Friday, January 29, 2010

Assorted Musings

Here are some assorted musings:

(1) Despite all the financial problems in Greece, Nouriel Roubini says the real threat to Eurozone is Spain. This emphasis on Spain seems reasonable given that it is the fourth largest economy in the region and is experiencing a severe recession along with an exploding budget deficit. It also appears there now will be a bailout for Greece making it less of a problem for the Eurozone. As I have noted before, these problems all point to the Eurzone not being an optimal currency area and, thus, not well suited to a one-size-fits all monetary policy. Along these lines, it was interesting to read this piece from The Economist:
It is often said that the IMF cannot intervene within the euro zone because it would be too humiliating, politically, for the EU to admit it could not look after one of its core members. That is clearly a view shared by senior officials. However, one source offered a further reason why the IMF is not welcome that I had not heard before. The fund's experts typically offer countries in trouble a mixture of fiscal and monetary advice, he explained: ie, they tell countries to cut public spending and raise taxes, but also to alter interest rates and take steps to stabilise their currency. If the IMF told Greece to cut public sector salaries, say, that would not shock the rest of the EU, he said. But what if the IMF demands that Greece tighten or loosen its monetary policy? Greece shares its monetary policy with the other 15 members of the euro zone: would the ECB be expected to change its monetary policies? And what would Germany have to say about that?
Although the Intrade.com contract on the Eurozone's future says we should not expect too much excitement in 2010, it will be interesting to see whether this currency union will shed some of its periphery over the next few years.

(2) Tyler Cowen seems to be buying into the Great Recalculation story promoted by Arnold Kling. He points to this map as evidence of the Great Recalculation and alludes to the idea in this New York Times discussion over Bernanke's reappointment. Scott Sumner responds by pointing us to this map which indicates the Great Nominal Spending Crash is a better story. I would also encourage Tyler to look at the last figure on this post which shows a broad decline in employment, a development more consistent with Sumner's view.

(3) Speaking of a the Great Nominal Spending Crash, it is worth noting that despite the great GDP numbers released today both domestic demand and aggregate demand are still experiencing low year-over-year growth rates. From these figures on the links above it is apparent that nominal spending is still far too low relative to trend.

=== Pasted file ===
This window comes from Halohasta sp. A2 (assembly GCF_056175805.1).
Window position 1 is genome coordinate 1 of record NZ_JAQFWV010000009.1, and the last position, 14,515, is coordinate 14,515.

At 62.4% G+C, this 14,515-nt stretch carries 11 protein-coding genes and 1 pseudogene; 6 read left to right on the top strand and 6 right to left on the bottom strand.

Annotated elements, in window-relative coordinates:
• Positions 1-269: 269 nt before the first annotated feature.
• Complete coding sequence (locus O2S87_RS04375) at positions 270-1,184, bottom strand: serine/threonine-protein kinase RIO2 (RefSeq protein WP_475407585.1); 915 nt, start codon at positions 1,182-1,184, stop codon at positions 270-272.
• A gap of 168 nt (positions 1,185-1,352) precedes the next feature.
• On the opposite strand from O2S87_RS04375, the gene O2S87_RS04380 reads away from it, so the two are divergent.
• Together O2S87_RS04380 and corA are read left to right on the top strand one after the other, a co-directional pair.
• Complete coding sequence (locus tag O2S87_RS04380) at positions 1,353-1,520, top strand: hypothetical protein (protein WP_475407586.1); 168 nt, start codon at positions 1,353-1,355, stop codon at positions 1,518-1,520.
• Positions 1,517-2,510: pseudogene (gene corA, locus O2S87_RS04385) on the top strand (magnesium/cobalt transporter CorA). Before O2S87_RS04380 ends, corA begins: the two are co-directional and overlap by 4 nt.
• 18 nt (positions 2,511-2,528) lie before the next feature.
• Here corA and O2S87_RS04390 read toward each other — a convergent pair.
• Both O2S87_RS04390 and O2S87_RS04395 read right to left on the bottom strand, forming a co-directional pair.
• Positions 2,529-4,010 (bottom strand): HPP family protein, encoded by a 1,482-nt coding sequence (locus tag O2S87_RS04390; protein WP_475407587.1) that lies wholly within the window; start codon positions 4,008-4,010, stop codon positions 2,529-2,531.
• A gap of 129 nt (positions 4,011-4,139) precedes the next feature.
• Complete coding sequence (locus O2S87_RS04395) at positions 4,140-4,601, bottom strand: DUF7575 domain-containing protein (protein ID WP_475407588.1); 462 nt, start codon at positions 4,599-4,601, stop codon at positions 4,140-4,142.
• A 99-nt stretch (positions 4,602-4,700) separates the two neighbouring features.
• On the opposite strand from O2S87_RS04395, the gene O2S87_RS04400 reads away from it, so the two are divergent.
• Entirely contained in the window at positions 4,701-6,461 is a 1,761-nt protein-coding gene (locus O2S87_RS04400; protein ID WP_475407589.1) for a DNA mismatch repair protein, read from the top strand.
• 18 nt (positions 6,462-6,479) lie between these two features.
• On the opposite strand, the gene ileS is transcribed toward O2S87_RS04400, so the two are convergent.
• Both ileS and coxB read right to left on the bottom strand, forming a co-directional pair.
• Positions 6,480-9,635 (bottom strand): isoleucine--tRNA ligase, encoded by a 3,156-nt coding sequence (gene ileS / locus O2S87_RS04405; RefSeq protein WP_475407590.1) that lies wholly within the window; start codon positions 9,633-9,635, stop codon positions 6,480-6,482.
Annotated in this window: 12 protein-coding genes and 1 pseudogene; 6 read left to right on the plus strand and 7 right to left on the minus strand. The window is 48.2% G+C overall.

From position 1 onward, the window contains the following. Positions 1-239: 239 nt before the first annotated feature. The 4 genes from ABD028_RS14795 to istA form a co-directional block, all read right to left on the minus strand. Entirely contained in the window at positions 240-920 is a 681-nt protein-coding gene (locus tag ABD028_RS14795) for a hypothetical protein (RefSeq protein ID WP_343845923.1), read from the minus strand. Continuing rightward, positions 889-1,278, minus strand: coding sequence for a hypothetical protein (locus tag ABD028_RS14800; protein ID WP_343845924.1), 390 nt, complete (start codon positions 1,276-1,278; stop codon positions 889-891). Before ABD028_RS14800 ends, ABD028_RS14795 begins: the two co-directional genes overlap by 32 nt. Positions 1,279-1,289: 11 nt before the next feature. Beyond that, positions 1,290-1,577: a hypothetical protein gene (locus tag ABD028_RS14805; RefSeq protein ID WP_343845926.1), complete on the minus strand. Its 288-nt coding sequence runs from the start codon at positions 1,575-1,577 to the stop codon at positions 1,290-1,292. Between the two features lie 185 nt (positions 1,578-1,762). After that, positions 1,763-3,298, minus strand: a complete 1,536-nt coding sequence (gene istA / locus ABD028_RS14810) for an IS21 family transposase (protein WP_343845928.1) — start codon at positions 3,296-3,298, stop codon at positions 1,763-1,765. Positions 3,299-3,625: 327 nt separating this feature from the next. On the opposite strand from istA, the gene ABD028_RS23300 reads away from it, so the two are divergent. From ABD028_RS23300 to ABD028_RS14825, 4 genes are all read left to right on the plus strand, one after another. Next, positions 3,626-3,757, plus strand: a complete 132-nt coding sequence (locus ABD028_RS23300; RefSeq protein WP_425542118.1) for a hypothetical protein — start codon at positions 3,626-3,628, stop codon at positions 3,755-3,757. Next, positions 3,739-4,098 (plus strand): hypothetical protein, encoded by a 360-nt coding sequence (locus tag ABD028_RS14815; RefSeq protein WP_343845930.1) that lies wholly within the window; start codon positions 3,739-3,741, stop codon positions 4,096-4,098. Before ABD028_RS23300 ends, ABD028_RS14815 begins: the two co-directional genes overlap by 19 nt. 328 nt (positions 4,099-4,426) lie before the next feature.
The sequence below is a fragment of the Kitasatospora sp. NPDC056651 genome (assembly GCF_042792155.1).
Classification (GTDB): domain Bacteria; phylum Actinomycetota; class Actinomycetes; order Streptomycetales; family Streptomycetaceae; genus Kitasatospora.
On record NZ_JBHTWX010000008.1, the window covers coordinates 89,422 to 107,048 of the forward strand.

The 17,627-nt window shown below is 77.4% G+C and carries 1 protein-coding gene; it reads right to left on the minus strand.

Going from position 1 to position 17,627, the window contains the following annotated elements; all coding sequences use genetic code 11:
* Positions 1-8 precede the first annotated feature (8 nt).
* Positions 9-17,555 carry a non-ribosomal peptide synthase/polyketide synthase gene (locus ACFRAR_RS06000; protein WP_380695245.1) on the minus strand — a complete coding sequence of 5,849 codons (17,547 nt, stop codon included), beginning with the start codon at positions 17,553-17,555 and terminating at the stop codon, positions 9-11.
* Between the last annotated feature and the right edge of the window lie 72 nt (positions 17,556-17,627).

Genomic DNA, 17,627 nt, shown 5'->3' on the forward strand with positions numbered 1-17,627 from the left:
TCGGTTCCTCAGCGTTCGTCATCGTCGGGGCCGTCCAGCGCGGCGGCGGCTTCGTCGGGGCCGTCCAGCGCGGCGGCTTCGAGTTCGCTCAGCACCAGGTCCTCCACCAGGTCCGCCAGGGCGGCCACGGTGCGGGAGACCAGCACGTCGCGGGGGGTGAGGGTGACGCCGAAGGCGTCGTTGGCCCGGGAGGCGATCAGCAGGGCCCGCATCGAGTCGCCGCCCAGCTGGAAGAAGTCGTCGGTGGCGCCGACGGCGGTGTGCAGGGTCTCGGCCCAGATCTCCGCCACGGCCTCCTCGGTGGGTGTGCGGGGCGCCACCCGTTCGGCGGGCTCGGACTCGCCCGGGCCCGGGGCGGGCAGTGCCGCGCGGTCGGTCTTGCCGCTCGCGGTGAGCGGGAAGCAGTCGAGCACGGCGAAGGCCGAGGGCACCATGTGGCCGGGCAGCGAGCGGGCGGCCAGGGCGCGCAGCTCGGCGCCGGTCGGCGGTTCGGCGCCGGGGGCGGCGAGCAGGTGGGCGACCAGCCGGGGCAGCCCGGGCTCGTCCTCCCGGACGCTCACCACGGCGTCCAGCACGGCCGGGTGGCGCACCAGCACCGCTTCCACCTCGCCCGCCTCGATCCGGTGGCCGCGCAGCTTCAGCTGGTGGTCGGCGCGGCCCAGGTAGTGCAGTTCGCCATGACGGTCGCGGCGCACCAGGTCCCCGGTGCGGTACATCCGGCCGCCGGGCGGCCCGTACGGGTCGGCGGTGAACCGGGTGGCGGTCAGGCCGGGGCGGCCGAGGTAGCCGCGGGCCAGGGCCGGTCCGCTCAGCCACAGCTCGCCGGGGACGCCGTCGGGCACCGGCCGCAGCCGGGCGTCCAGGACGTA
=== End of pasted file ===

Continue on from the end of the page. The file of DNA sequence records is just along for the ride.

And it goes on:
(4) Bill Woolsey, in a reply to Scott Sumner post, does a great job summarizing the key questions facing the Fed. He provides answers with which I completely agree--it is almost as if he read my mind. (If only he would also read the part of my mind that sees the Fed's monetary policy in the early-to-mid 2000s as way too accommodating...)

(5) Scott Sumner alerts us to the possibility that the Fed may soon start targeting the demand for bank reserves rather than the federal funds rate. It would do that by adjusting the interest paid on excess reserves as the instrument of monetary policy. If I understand this potential development correctly, the Fed would effectively be targeting a quantity (monetary base) rather than a price (federal funds rate). Is this right or is there more to it?

(6) The always interesting Niall Fegurson discusses Obama's new proposals for regulating banks and finds them lacking. Martin Wolf agrees with him.

3 comments:

  1. If I understand this potential development correctly, the Fed would effectively be targeting a quantity (monetary base) rather than a price (federal funds rate). Is this right or is there more to it?

    I think of it differently. The Fed is still targeting a price (an interest rate), but is doing so with the intention to affect the demand for a quantity (base money) as opposed to simultaneously changing the supply of a quantity (as they do now).

    I guess this comes down to what you mean by target. I think it might be more useful to describe both policies as targeting some dual-mandate amalgam of inflation and activity indicators. In the current case, they use a quantity (the MB) to manipulate a price (FFR) to help hit this target. In the IOR case, they use a price (IOR) to manipulate demand for a quantity to help hit this target.

    Of course, yet another way to say it is that it allows the Fed to target both a quantity and a price; i.e. because it controls the opportunity cost of reserves without having to use the quantity of reserves to do so, so it can set the quantity of reserves separately.

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  2. David, here is an article, with comments from Marvin Goodfriend, on the putative change in Fed instrument:
    http://news.businessweek.com/article.asp?documentKey=1376-KWUKT10YHQ0X-12

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  3. Thanks dlr for the insights and ECB for the link. Although moving to paying interest on excess reserves may improve the efficacy of monetary policy, I suspect it will make the stance of monetary policy less clear for the public.

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